Point of View

9 August 2012

It’s time to solve our quasar mystery today. If you’ve been following my posts you know that early observed quasars were both visually bright and “loud” in the radio spectrum. Later, “quiet” radio quasars were also observed. This was interesting because it meant there wasn’t a simple energy source just producing energy randomly, otherwise brightness and radio loudness should go hand in hand.

Then in another post I wrote about how the brightness of quasars can vary a bit over time, and how that tells us something about the size of these things. What we found was that although quasars are as bright as an entire galaxy, the source of their energy is a volume only a few light years across, which is tiny given its intensity. That means we can rule out things like supernovae and nuclear fusion as an energy source.

We’re now ready for our third clue. This comes from the observation that there are other bright objects out in the universe. One of these objects is known as a radio galaxy. These are radio loud galaxies that aren’t abnormally bright in the visual spectrum. Quasars are visually bright, and sometimes radio loud, sometimes radio quiet. Then there are other objects such as blazars, which are very, very bright in a wide range of spectra. While these objects initially appear quite different, they all stem from galaxies, and they all have an energy source with a small (on the galactic scale) volume.

Of course we do know of one very powerful energy source with a small volume: black holes. As I’ve written earlier, we have a great deal of evidence that a supermassive black hole exists in the center of our galaxy, and in most other galaxies. So it seems reasonable that a black hole could be the source of these very bright energy sources.

But how could we prove this to be the case? The key is recognizing that quasars, radio galaxies and blazars are all related. When a supermassive black hole eats nearby gas, dust and stars, it is known as an active galactic nucleus (AGN). These active black holes have superheated material swirling around them in a circular disk, known as an accretion disk. They also have jets of gas and dust shooting out from their polar regions at a large fraction of the speed of light. The jets are formed by a fairly complex process, but basically some of the material from the accretion disk gets so much energy from the heat, magnetic fields, and such that instead of falling into the black hole it shoots away and escapes. You can see a basic model of all this in the figure below.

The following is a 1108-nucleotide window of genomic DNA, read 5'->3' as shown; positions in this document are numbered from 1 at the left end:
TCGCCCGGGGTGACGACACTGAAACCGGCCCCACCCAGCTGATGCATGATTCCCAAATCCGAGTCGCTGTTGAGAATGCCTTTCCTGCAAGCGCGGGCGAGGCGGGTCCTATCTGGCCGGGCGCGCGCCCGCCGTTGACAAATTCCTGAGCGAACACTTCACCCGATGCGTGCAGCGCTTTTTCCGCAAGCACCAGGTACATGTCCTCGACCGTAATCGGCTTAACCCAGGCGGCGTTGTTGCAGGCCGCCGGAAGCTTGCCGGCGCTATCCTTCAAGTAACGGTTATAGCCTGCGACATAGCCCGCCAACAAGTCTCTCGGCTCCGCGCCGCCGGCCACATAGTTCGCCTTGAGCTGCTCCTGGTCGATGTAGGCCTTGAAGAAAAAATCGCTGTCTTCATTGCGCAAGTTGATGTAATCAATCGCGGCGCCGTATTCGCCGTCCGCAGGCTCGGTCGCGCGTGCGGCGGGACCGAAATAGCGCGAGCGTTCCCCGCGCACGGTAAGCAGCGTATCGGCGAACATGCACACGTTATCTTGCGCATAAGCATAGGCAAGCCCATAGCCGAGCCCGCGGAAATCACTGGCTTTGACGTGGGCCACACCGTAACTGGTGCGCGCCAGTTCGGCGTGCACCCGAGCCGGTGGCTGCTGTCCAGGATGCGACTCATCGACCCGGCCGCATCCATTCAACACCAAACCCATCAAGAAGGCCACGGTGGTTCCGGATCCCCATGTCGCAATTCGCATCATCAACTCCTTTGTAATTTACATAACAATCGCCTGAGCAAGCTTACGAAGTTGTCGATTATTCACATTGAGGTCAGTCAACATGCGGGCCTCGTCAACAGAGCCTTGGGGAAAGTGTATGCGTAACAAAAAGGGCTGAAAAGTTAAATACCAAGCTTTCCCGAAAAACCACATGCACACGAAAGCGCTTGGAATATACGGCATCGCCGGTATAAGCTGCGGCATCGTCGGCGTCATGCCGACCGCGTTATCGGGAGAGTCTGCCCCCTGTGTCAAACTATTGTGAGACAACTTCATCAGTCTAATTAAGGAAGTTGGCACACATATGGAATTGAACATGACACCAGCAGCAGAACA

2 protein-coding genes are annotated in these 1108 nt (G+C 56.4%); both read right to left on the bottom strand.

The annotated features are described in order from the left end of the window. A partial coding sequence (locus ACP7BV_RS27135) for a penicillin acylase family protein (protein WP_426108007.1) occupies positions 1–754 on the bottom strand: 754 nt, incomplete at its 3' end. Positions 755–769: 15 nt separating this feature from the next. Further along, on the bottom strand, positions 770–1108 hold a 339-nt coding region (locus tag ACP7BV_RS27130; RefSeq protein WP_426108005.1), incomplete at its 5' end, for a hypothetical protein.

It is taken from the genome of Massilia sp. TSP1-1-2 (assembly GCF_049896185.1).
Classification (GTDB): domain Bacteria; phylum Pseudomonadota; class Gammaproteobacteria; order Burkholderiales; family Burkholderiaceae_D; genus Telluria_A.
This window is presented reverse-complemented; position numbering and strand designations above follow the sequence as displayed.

Active Galactic Nuclei by point of view. NASA E/PO, Sonoma State University, Aurore Simonnet.
Active Galactic Nuclei by point of view.

The material in the accretion disk is swirling around the black hole in a tight circle, which means all the charged particles in the disk are being accelerated. When you accelerate charges, they give off radio waves along their direction of motion, known as synchrotron radiation. So if you were to look at an AGN along the edge of its accretion disk, you wouldn’t see much of the disk in the visible spectrum, but you would see a great deal of intense radio energy. In other words you would see a radio galaxy.

If you look at an AGN from a bit of an angle, you would see intense visible light from the superheated accretion disk, and depending on your angle you might (or might not) also see intense radio waves, which makes it a quasar. Finally if you viewed an AGN down the barrel of a jet, you would see the very intense energy source of a blazar.

So now we know that quasars are active black holes in the centers of galaxies. Since we see quasars at very high redshifts, we know that galactic black holes existed even in the earliest galaxies. We also know that quasars are part of a diverse family of active black holes.

It all depends on your point of view.